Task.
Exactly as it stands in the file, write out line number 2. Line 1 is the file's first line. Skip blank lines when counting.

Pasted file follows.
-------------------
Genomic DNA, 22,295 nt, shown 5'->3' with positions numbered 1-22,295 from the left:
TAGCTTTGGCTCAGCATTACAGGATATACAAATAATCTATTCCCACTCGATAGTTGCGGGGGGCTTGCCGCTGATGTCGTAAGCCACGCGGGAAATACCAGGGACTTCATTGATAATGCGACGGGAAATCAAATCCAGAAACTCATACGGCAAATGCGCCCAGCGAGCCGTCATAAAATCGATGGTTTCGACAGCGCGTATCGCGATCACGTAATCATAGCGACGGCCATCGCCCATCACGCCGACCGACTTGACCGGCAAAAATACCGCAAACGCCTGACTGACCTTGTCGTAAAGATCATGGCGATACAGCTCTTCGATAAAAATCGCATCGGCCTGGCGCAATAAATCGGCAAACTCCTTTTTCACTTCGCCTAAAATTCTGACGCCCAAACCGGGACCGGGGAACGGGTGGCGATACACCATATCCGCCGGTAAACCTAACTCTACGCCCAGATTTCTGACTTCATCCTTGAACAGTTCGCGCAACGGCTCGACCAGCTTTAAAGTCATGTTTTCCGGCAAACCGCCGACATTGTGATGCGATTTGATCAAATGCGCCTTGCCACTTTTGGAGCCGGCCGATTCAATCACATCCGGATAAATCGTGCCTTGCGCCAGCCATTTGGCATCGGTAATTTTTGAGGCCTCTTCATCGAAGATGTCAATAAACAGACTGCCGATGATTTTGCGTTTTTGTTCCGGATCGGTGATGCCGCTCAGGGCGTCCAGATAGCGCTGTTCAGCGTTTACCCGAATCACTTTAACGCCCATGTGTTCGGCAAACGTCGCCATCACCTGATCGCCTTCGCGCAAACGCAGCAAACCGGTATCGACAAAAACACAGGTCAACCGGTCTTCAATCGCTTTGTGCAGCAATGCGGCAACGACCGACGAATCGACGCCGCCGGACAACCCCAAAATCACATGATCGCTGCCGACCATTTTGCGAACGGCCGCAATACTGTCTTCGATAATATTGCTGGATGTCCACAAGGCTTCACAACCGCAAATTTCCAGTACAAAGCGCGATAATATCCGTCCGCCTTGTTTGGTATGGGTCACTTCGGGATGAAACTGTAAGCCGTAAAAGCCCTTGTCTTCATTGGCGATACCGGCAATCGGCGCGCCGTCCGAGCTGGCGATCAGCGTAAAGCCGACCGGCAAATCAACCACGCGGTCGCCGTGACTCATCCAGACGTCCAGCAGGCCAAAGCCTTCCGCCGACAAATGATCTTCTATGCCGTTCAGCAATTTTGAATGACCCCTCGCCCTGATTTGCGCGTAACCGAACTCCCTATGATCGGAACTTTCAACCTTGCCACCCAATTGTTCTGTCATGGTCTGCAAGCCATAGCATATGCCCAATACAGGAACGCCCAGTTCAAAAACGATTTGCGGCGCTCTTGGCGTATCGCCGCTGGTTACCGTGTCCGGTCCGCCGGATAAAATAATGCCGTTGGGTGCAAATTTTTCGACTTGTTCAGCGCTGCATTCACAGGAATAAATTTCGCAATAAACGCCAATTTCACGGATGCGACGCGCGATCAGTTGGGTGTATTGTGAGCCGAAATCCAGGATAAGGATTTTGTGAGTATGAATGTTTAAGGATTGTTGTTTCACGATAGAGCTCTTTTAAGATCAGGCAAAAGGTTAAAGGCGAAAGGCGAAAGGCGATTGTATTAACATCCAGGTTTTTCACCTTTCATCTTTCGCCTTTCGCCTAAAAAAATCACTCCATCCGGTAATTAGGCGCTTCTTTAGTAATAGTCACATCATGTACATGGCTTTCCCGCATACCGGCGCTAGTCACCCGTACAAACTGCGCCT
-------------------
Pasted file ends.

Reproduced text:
TAGCTTTGGCTCAGCATTACAGGATATACAAATAATCTATTCCCACTCGATAGTTGCGGGGGGCTTGCCGCTGATGTCGTAAGCCACGCGGGAAATACCAGGGACTTCATTGATAATGCGACGGGAAATCAAATCCAGAAACTCATACGGCAAATGCGCCCAGCGAGCCGTCATAAAATCGATGGTTTCGACAGCGCGTATCGCGATCACGTAATCATAGCGACGGCCATCGCCCATCACGCCGACCGACTTGACCGGCAAAAATACCGCAAACGCCTGACTGACCTTGTCGTAAAGATCATGGCGATACAGCTCTTCGATAAAAATCGCATCGGCCTGGCGCAATAAATCGGCAAACTCCTTTTTCACTTCGCCTAAAATTCTGACGCCCAAACCGGGACCGGGGAACGGGTGGCGATACACCATATCCGCCGGTAAACCTAACTCTACGCCCAGATTTCTGACTTCATCCTTGAACAGTTCGCGCAACGGCTCGACCAGCTTTAAAGTCATGTTTTCCGGCAAACCGCCGACATTGTGATGCGATTTGATCAAATGCGCCTTGCCACTTTTGGAGCCGGCCGATTCAATCACATCCGGATAAATCGTGCCTTGCGCCAGCCATTTGGCATCGGTAATTTTTGAGGCCTCTTCATCGAAGATGTCAATAAACAGACTGCCGATGATTTTGCGTTTTTGTTCCGGATCGGTGATGCCGCTCAGGGCGTCCAGATAGCGCTGTTCAGCGTTTACCCGAATCACTTTAACGCCCATGTGTTCGGCAAACGTCGCCATCACCTGATCGCCTTCGCGCAAACGCAGCAAACCGGTATCGACAAAAACACAGGTCAACCGGTCTTCAATCGCTTTGTGCAGCAATGCGGCAACGACCGACGAATCGACGCCGCCGGACAACCCCAAAATCACATGATCGCTGCCGACCATTTTGCGAACGGCCGCAATACTGTCTTCGATAATATTGCTGGATGTCCACAAGGCTTCACAACCGCAAATTTCCAGTACAAAGCGCGATAATATCCGTCCGCCTTGTTTGGTATGGGTCACTTCGGGATGAAACTGTAAGCCGTAAAAGCCCTTGTCTTCATTGGCGATACCGGCAATCGGCGCGCCGTCCGAGCTGGCGATCAGCGTAAAGCCGACCGGCAAATCAACCACGCGGTCGCCGTGACTCATCCAGACGTCCAGCAGGCCAAAGCCTTCCGCCGACAAATGATCTTCTATGCCGTTCAGCAATTTTGAATGACCCCTCGCCCTGATTTGCGCGTAACCGAACTCCCTATGATCGGAACTTTCAACCTTGCCACCCAATTGTTCTGTCATGGTCTGCAAGCCATAGCATATGCCCAATACAGGAACGCCCAGTTCAAAAACGATTTGCGGCGCTCTTGGCGTATCGCCGCTGGTTACCGTGTCCGGTCCGCCGGATAAAATAATGCCGTTGGGTGCAAATTTTTCGACTTGTTCAGCGCTGCATTCACAGGAATAAATTTCGCAATAAACGCCAATTTCACGGATGCGACGCGCGATCAGTTGGGTGTATTGTGAGCCGAAATCCAGGATAAGGATTTTGTGAGTATGAATGTTTAAGGATTGTTGTTTCACGATAGAGCTCTTTTAAGATCAGGCAAAAGGTTAAAGGCGAAAGGCGAAAGGCGATTGTATTAACATCCAGGTTTTTCACCTTTCATCTTTCGCCTTTCGCCTAAAAAAATCACTCCATCCGGTAATTAGGCGCTTCTTTAGTAATAGTCACATCATGTACATGGCTTTCCCGCATACCGGCGCTAGTCACCCGTACAAACTGCGCCT